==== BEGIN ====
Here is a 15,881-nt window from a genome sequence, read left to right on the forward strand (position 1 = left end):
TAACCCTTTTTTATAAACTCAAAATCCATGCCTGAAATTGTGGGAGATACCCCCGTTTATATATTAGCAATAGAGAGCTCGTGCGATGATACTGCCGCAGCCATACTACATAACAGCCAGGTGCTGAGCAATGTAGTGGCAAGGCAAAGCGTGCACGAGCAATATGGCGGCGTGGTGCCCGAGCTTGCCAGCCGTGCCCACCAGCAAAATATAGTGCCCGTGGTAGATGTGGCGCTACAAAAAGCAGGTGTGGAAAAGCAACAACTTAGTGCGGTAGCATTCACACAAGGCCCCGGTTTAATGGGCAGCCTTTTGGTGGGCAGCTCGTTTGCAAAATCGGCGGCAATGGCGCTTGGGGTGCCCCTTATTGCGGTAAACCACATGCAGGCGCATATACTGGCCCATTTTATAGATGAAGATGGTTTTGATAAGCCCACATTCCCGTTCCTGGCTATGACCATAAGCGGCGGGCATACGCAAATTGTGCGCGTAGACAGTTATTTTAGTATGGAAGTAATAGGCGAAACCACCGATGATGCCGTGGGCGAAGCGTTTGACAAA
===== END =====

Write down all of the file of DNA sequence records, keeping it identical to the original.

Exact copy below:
Here is a 15,881-nt window from a genome sequence, read left to right on the forward strand (position 1 = left end):
TAACCCTTTTTTATAAACTCAAAATCCATGCCTGAAATTGTGGGAGATACCCCCGTTTATATATTAGCAATAGAGAGCTCGTGCGATGATACTGCCGCAGCCATACTACATAACAGCCAGGTGCTGAGCAATGTAGTGGCAAGGCAAAGCGTGCACGAGCAATATGGCGGCGTGGTGCCCGAGCTTGCCAGCCGTGCCCACCAGCAAAATATAGTGCCCGTGGTAGATGTGGCGCTACAAAAAGCAGGTGTGGAAAAGCAACAACTTAGTGCGGTAGCATTCACACAAGGCCCCGGTTTAATGGGCAGCCTTTTGGTGGGCAGCTCGTTTGCAAAATCGGCGGCAATGGCGCTTGGGGTGCCCCTTATTGCGGTAAACCACATGCAGGCGCATATACTGGCCCATTTTATAGATGAAGATGGTTTTGATAAGCCCACATTCCCGTTCCTGGCTATGACCATAAGCGGCGGGCATACGCAAATTGTGCGCGTAGACAGTTATTTTAGTATGGAAGTAATAGGCGAAACCACCGATGATGCCGTGGGCGAAGCGTTTGACAAA